Charmaine Chvala-Smith :

You've had that conversation in your head a few times.

Tony Chvala-Smith :

Oh, I've had that conversation. I guess I've argued that I'd love to have the time turner and go back. But I would probably be kind of mean, at this point. Sorry. But anyway, there was that sort of hardening of the lines about theological education and yet the questions we were faced with as a denomination from our international expansion from just culture around us in the 1960s and 70s. We didn't have stuff to answer. We we didn't. We did not know the Christian tradition well enough to have the resources to answer those questions. Well, we didn't even know our own tradition well enough, because we were all steeped in, you know, I know Smith Davis is the story of the church. And so we're in this little echo chamber of constant. One, two church, we've got the truth. Don't confuse me with anything else. And so we couldn't even answer our own questions sometimes. So, and I should say, you know, when people said before, gosh, if you go off to study theology, you're just going to lose your faith. And my, my response to that is, you don't have to go to theological school to lose your faith. All you have to do is get an emergency call to the ER with a bad result in for a family member or friend. That'll do more to challenge your faith than anything you'll ever learn in seminary, right? So you don't have to, you don't have to. You don't have to listen to me lecture about St. Agustin to have that challenge your faith you, you you can just be faced with a personal tragedy. And be trying to pick up the pieces that that that can do many things to challenge your faith. So

Carla Long :

You know, I, I've heard that before. And I will say that when I took classes on the new and old testament at Graceland as an undergrad, and when I went through seminary, there were some very confronting things that you have to work through. But I mean, if you don't work through them, how will you ever grow as a person? Like, these are things that you need to work through? I mean, I will tell you that I was so naive. I mean, these are some things we need to deconstruct. I'm going to tell you a really fast personal story, not about theology. I grew up in Kansas, and I, we watched the Wizard of Oz, like most people, and I was under the assumption that the Wizard of Oz was only shown in Kansas, for some reason. I'm not kidding. I went to Graceland as an undergrad and somebody made In the Wizard of Oz, and out of my mouth before I can even stop it. I said, you don't know that movie you're not from Can't wait a second. And so I agree. I mean, I was so embarrassed because that was like a just an assumption that I had made. And I had never thought to question it until somebody questioned it. And I'm like, Wait a second, that cannot possibly be right. So, I mean, I wasn't bracelet, I was 19 year old person before I realized that the Wizard of Oz was shown outside of Kansas. So I mean, we need people to confront those things and to speak about those things. Because if it's just an assumption you've made and you've never taken it out and looked at it and thought about it, there's no way you could ever talk about it in a responsible way.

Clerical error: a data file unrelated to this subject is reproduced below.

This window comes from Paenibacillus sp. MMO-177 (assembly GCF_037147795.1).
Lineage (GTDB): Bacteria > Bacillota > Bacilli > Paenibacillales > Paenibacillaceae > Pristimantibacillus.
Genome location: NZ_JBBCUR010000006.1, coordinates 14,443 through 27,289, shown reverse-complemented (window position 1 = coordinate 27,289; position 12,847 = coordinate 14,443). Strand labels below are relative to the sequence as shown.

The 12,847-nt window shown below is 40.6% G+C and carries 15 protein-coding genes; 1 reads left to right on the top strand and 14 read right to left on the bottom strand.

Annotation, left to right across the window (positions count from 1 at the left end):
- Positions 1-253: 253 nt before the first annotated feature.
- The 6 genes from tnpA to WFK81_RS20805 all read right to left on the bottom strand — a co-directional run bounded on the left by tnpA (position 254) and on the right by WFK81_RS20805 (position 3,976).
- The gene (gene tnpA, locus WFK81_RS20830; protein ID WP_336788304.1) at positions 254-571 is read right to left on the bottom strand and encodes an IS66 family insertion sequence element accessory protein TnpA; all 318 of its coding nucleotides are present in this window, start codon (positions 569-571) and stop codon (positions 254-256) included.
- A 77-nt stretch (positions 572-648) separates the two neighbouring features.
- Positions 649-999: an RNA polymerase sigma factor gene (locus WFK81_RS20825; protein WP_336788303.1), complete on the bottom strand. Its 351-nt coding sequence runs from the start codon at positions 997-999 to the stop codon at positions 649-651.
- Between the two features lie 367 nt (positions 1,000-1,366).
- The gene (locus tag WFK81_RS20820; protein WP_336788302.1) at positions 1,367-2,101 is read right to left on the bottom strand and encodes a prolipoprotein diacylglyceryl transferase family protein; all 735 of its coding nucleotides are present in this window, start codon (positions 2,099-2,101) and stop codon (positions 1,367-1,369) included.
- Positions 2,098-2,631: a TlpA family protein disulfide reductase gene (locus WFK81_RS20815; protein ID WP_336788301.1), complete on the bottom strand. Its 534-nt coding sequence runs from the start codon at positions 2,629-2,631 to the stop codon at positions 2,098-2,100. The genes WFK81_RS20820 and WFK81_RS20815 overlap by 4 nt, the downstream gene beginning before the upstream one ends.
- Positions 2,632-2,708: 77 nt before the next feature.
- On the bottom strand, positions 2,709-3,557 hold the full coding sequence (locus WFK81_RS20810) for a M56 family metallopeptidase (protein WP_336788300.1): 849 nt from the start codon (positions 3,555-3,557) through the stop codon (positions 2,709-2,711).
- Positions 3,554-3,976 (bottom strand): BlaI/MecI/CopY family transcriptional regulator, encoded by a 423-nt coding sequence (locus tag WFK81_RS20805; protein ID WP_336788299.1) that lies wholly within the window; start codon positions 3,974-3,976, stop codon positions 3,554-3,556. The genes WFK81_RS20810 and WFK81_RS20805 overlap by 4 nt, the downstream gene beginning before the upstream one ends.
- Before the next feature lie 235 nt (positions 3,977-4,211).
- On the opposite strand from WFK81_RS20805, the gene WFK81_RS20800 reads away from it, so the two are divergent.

Tony Chvala-Smith :

Right, you know, Karla, algebraic equations in the final six weeks, so geometry when I was in school in high school, that totally deconstructed everything I know about math, and I have never recovered from I'm just telling you because you're a mathematician. I blame you.

Carla Long :

So you should, as you should. So I have a question for you. So I've heard it said, and you can tell me if you think it's right or wrong, that everybody's doing theology all the time. I don't know if that's true. So start with there started with that. And then let's talk about good theology versus bad theology. You know, like, how do we know the difference? or, or, you know, like, yeah. Talking about that.

Tony Chvala-Smith :

Yeah, so everybody's doing theology all the time. You know, sometimes sometimes picking out a dozen donuts is just picking out a dozen doughnuts. There's not a thing. Immediately theological about it

Charmaine Chvala-Smith :

It's not about the apostles?

Tony Chvala-Smith :

Oh wait! it's a dozen donuts. Yes. Charmaine does theology well, picking out a dozen donuts. So, so, but yeah, I'm just tracing that. Not everything we do is immediately theological, but it could be because I could start asking the question How much has this person paid? who's working at this donut counter? And where are the ingredients come from? And how is the environment treated? Where the products were grown like the wheat or whatever. And so when you start doing that, you start asking the kind of theological questions that we would encourage people. We teach people to ask in seminary but

Charmaine Chvala-Smith :

but on the other hand, one of the things that we felt was most important when we first started in a theologian and residents job, how many ever years ago it was

Tony Chvala-Smith :

a while back.

Charmaine Chvala-Smith :

One of the things we really felt was important was to help break down some of those barriers. You know, only people who have degrees can do theology, because that is one of the riches in our denomination. Yes, there can be the The ignorant side of it, but but then there's also the richest side of our denomination where people, whether they have formal education or not, are seeking to deepen their faith to deepen their ministry to, to ask the hard questions do not run away from them to share the the understanding of what we're called to as a as a church with the next generation. And those are all theological activities. And, and we've always felt, I think me maybe a little bit more than Tony, but I think both of us really value the idea that whenever we are engaging, even even as we're engaging in worship, as we think about the prayer that we're going to offer, that is theology. And so, whenever there's an intentionality About what is it, we believe and why would about how we will share that. That is theology. And anyone who's conscious of that, and and intentional about that, I would say, is doing theology because you can just repeat stuff that you've already learned or that you've read somewhere or someone's told you, and that's not doing theology. You know, that's just repetition. And